When exposed to air as a result of drainage or disturbance, acid sulfate soils (ASS) produce sulfuric acid, and often release toxic quantities of iron, aluminium and heavy metals. This can have major environmental, health, engineering, and economic effects.
Acid-tolerant water lillies, which can dominate aquatic ecosystems affected by acidic discharge
In most cases involving ASS, high intensity rainfall after long dry periods triggers localised mobilisation of acid. In aquatic environments (especially estuarine) this can:
- kill fish, crustaceans, annelid worms, shellfish and oysters
- cause fish diseases
- change aquatic plant communities
In 1995, a massive fish kill occurred in the Pimpama River and estuary in Queensland after the breaking of an extended drought.
In this state, any such incident should be reported using the protocol for reporting fish kills.
The main ecological effects of acid sulfate soils are habitat degradation and poor plant productivity.
In waterway habitats, drainage from oxidised acid sulfate soils:
- destroys food resources
- displaces biota
- precipitates iron that smothers vegetation and microhabitat
- alters the chemical and physical properties of the water
- degrades spawning and nursery grounds
Poor plant productivity
Poor plant productivity and stunted growth at low soil pH can be caused by:
- toxic effects of aluminium, iron and manganese
- deficiency in plant base minerals such as calcium, magnesium and potassium
- low availability of nutrients
- increased attacks by plant pathogens
- decrease in soil microbes, particularly those responsible for nitrogen fixation
- stunting of roots producing water stress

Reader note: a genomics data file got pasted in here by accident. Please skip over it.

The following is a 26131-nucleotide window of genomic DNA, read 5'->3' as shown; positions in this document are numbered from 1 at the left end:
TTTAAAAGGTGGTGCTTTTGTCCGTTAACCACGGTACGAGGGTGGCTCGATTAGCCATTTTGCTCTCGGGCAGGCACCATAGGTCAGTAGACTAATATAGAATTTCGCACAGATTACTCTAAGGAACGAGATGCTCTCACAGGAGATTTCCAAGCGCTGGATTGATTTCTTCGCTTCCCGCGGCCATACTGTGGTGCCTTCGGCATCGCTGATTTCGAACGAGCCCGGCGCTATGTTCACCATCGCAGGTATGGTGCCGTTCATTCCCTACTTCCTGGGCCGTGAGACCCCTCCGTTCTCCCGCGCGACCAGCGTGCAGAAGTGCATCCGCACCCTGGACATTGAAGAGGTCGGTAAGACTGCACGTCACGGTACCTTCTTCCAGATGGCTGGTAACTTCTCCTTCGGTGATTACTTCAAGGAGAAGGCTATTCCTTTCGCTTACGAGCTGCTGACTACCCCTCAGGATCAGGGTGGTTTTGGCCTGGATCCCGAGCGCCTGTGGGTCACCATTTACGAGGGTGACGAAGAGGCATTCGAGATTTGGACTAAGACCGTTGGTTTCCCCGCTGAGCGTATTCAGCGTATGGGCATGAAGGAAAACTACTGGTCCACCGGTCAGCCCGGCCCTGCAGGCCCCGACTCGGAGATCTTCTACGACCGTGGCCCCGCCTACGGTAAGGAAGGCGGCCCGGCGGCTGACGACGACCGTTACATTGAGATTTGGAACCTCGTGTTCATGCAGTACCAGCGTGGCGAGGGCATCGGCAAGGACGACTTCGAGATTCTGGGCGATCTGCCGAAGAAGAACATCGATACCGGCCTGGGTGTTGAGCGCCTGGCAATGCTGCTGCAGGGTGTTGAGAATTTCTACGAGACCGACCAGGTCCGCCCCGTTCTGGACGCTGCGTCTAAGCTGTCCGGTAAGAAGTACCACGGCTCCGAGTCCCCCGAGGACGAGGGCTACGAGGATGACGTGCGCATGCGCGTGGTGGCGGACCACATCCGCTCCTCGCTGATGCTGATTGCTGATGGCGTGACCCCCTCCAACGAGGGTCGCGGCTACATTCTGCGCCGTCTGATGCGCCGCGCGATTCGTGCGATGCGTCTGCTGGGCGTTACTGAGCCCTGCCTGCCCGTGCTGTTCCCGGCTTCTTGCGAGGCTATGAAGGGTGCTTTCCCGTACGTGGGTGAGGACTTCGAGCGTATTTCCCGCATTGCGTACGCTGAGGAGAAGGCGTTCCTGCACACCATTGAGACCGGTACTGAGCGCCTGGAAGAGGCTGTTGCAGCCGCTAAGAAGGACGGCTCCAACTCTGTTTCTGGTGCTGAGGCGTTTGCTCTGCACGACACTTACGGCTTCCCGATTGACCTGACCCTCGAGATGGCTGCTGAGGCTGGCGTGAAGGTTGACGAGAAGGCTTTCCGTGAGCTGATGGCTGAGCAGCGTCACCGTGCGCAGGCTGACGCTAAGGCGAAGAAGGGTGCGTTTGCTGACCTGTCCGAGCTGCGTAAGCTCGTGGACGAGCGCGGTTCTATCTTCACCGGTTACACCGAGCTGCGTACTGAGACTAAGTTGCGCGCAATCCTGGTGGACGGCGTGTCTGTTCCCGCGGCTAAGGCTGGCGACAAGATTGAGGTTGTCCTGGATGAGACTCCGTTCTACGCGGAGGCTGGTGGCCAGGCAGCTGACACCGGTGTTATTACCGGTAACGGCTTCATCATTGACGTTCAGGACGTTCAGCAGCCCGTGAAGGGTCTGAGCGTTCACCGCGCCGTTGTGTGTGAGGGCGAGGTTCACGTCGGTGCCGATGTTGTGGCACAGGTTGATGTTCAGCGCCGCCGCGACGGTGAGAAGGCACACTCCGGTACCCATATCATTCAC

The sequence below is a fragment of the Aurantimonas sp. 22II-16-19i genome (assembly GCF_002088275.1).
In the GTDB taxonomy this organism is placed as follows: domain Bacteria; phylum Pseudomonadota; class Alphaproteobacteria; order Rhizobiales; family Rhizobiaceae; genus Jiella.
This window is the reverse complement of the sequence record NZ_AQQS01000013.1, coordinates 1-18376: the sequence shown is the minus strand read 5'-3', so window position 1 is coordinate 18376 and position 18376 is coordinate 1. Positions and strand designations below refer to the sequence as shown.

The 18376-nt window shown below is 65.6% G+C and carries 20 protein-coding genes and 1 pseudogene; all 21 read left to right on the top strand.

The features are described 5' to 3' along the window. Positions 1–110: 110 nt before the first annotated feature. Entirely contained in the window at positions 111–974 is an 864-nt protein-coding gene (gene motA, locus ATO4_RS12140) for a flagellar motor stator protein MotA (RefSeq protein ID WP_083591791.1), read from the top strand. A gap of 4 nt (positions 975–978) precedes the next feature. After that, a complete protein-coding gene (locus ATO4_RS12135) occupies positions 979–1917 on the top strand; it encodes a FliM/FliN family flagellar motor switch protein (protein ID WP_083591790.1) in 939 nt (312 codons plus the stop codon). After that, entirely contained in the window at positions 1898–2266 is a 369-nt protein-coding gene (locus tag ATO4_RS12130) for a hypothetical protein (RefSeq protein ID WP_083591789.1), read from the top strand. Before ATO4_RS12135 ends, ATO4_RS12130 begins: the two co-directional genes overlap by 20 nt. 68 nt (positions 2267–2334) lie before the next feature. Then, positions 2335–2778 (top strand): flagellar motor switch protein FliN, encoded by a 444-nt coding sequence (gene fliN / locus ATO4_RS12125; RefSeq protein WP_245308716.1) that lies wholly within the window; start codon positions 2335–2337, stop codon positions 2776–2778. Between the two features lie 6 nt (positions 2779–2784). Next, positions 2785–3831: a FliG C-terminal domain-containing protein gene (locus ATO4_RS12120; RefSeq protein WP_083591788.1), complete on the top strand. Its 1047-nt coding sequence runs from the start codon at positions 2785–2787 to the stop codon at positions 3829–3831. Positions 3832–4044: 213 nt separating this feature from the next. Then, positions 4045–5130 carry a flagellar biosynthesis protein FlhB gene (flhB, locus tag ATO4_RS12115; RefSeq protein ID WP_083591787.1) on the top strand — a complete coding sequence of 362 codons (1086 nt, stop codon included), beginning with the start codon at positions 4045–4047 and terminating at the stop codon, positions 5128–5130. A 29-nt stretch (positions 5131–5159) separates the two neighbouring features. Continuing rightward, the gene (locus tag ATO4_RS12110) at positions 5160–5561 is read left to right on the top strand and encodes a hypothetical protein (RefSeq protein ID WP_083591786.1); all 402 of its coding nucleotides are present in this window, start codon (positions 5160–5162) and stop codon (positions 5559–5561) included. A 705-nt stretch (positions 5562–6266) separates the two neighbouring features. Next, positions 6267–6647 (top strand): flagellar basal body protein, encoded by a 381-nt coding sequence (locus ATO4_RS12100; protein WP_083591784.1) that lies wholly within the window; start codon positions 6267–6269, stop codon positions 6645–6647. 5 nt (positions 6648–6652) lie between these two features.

A pond in South-East Queensland, typical of acid sulfate soils disturbance. The clarity of the water and its blue-green colour indicate the presence of aluminium
Though not yet fully documented, the possible health impacts of acid sulfate soils are under investigation. Indications are that they could include:
- stunted growth, poor health and mental impairment caused by drinking or bathing in aluminium-rich waters
- dermatitis as a result of skin contact with acid soil materials
Heavy metals in acid sulfate soils can also become soluble when sulfuric acid is produced, ending up in toxic quantities in leachate and nearby waterbodies.
Economic and engineering effects
A concrete bridge pylon showing considerable degradation from sulfuric acid attack. The concrete matrix has broken down, leaving exposed aggregate
A pump filter totally clogged with iron precipitate
A road which has slumped because of the low load-bearing capacity of the underlying acid sulfate soils material
In ASS areas, developments such as large scale drainage and flood mitigation schemes can lead to widespread acidification of land, lakes and streams and subsequent economic losses to other industries.
In some cases, multi-million dollar coastal developments have been stalled or abandoned; millions of dollars worth of oysters, prawns and fish have been destroyed; fish-breeding areas have been decimated, and millions of dollars worth of infrastructure have had to be replaced due to acid attack.
Attack on steel, aluminium and concrete
Acidified waters weaken concrete and steel infrastructure such as culverts, pipes and bridges. This accelerates maintenance and replacement costs.
As many ASS are unconsolidated estuarine muds and clays with gel-like properties and low load-bearing capacity, foundations or earthworks built on these materials may settle or subside unevenly and slowly. Many surface structures thus deep piles or an extensive load-spreading membrane. This construction must be carried out in conjunction with extensive drainage, even though this such usually results in production of more acid.
Last reviewed 16 December 2011
Last updated 24 June 2008